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The Case for a Paradigm Shift and Constitutional Change

In my last article I focused on Nigerias inability to learn the most important


lesson of 1982; good times do not last, commodity price fluctuations are
guaranteed and failure to prepare for bad times leaves a nation at the tender
mercies of IMF (you can ask Greece). I also explained that it is almost impossible
for the generation that gave us the unitary petro-state to lead a charge for the
diversification of revenues in their old age.
This article is for younger generations. For Nigeria to be of any use to itself (or
Africa) requires a paradigm shift in its internal political architecture,
legal/regulatory framework and economic management. I intend to discuss these
key themes.
Even those who have taken a cursory glance at the Nigerian Constitution cannot
help but notice that it is obsessed with a very powerful centre, sharing and equal
representation. Nigeria is a very large, very diverse and very complex nation and
there is a limit to which an obsession with uniformity can deal with the
challenges of such a nation. Our obsession with uniformity has led to a unitary
state which is woefully unequipped to deal with our diversity. The tag Federal
Republic is almost meaningless.
Sharing is a very socialist principle. Socialists are extremely good at devising
new formulas for sharing resources and empowering a few to direct the
allocation of resources. Having said that, a focus on sharing does not incentivize
creativity or productivity. Nothing illustrates this as much as the monthly parade
to Abuja by state commissioners of finance to share crude oil rents at Federation
Account Allocation Committee meetings.
The burden of our obsession with sharing (or sharing the national cake) is
borne by the Niger Delta 50 years of non-stop environmental disaster and an
unresponsive centre lacking the capacity to deal with Africas worst
environmental disaster. This burden will not be borne ad infinitum by the Niger
Delta and future generations will either have to deal with the consequences or
proactively diversify internally generated revenue.
Diversity is a very interesting concept; most Nigerians think of diversity as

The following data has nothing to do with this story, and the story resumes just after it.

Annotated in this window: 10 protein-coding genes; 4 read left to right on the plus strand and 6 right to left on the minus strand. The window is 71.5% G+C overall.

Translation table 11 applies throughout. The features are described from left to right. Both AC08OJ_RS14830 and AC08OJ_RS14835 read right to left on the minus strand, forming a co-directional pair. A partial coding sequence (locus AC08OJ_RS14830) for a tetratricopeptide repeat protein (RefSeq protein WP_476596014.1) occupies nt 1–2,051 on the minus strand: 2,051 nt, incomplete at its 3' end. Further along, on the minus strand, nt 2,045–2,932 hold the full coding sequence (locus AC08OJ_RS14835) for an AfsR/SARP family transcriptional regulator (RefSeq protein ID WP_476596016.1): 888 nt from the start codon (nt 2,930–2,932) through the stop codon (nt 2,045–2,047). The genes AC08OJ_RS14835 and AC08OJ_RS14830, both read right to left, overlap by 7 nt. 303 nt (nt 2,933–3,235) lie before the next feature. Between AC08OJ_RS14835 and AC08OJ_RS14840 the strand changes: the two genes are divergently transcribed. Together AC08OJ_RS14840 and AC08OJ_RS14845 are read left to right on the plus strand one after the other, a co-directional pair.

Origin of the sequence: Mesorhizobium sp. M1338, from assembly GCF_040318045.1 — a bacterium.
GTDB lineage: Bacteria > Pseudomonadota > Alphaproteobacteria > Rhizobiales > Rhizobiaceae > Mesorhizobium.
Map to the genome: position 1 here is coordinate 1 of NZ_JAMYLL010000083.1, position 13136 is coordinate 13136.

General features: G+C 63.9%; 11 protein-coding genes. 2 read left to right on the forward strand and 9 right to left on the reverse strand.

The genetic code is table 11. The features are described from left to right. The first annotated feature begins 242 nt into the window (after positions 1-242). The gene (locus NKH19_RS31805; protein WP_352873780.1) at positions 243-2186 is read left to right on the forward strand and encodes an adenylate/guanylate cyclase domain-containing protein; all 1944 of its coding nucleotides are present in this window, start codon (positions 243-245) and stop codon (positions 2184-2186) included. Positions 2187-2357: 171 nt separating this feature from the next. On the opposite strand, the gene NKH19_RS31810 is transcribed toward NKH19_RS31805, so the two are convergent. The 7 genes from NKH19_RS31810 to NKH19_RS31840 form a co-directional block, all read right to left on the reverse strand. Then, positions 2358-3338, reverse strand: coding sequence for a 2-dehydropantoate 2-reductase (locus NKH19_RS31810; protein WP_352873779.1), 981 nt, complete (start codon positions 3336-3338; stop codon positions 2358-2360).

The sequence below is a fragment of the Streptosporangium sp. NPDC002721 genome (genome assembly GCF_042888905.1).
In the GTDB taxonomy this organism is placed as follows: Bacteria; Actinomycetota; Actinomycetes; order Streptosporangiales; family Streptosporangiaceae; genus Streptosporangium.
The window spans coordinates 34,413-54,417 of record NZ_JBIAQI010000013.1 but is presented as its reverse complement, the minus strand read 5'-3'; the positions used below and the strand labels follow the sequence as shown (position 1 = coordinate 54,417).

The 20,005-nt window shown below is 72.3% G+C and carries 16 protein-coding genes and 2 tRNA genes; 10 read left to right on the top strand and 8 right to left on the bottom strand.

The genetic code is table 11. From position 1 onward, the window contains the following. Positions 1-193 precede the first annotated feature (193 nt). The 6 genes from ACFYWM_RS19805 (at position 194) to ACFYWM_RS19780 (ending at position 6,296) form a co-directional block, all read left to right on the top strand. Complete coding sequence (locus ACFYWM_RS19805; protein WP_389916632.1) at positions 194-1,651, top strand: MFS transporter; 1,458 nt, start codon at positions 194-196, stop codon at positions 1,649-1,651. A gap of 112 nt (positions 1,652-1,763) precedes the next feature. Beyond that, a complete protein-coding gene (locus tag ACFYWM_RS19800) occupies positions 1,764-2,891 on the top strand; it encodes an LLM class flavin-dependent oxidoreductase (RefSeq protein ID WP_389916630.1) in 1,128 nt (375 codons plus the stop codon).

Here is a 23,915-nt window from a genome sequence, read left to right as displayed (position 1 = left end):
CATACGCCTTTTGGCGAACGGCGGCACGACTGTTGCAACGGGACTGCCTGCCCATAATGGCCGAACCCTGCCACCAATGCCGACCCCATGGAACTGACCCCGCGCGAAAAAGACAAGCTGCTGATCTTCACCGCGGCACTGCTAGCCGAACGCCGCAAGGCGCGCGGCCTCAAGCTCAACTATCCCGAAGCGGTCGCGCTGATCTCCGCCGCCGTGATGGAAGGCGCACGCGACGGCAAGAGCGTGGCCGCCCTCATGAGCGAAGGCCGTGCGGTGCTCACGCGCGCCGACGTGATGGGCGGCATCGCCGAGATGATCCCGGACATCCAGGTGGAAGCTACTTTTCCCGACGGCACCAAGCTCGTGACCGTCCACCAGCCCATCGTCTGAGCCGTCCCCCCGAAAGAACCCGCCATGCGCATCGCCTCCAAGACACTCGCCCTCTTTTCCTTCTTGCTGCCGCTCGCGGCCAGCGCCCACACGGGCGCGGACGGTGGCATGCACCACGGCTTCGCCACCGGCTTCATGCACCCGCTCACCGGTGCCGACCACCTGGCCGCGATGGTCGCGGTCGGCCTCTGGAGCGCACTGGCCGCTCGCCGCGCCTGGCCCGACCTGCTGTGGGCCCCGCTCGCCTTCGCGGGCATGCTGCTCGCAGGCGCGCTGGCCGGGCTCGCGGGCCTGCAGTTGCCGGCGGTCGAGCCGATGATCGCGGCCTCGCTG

cultural/ethnic diversity, but diversity is a lot deeper political diversity and
economic diversity are extremely important dimensions of diversity.
The United States of America is an ethnically diverse entity like Nigeria, but its
constitution recognises the importance of political diversity in a way the Nigerian
Constitution does not. In the United States, states are semi-autonomous subnational units; the US constitution provides the general overarching framework
and state constitutions fill in the details. US state governors have political
autonomy to be creative, to drive the kind of change that leads to economic
investment and to pioneer new modes of governance.
Political diversity and economic diversity are linked. If sub-national units are
empowered and incentivized to make/ take responsibility for far reaching
economic decisions (not like in Nigeria where Abuja decides whether a bridge can
be built across the Lagos Lagoon or whether the Calabar Channel should be
dredged) then the entire nation benefits from the increased productivity and
economic growth.

This is one secret behind Americas success as a nation. Individual states are
empowered to think out of the box in the management of their economies.
California was described as a laboratory for new ideas in government and
despite its present day troubles, California did provide many new ideas in
governance. Californias economy is about the same size as Italys.
California is possible in the United States of America, but not in Nigeria with its
unitary constitution.
Over-dependence on crude oil rents is a major stumbling block to political and
economic diversity. As long as crude oil rents are available, there will be few
incentives for either genuine constitutional change or diversification of internally
generated revenues. State governors will only begin to think outside the box to
develop their state economies when their backs are against the wall (crude oil
rents are no longer assured).
Resource Control is an idea whose time has come.
We often misunderstand what roles each tier of government are supposed to
play. Neither Abuja nor the President will diversify Nigerias economy/internally
generated revenue; that job is for empowered sub-national units. The best Abuja
can do is to empower them to do so.
The principles encapsulated in this essay must form the basis of a new Nigerian
Constitution. The generation that gave us the unitary petro-state will stubbornly
stick to the ideas of their youth, but these changes are not optional for younger
generations.
We either have to make these changes voluntarily or have these changes forced
on us in less than one or two decades, but by then it might be too late.
With a combination of the Shale Revolution, a hydrocarbon supply glut and a
rapidly expanding population, Nigerias days as a petro-state are numbered.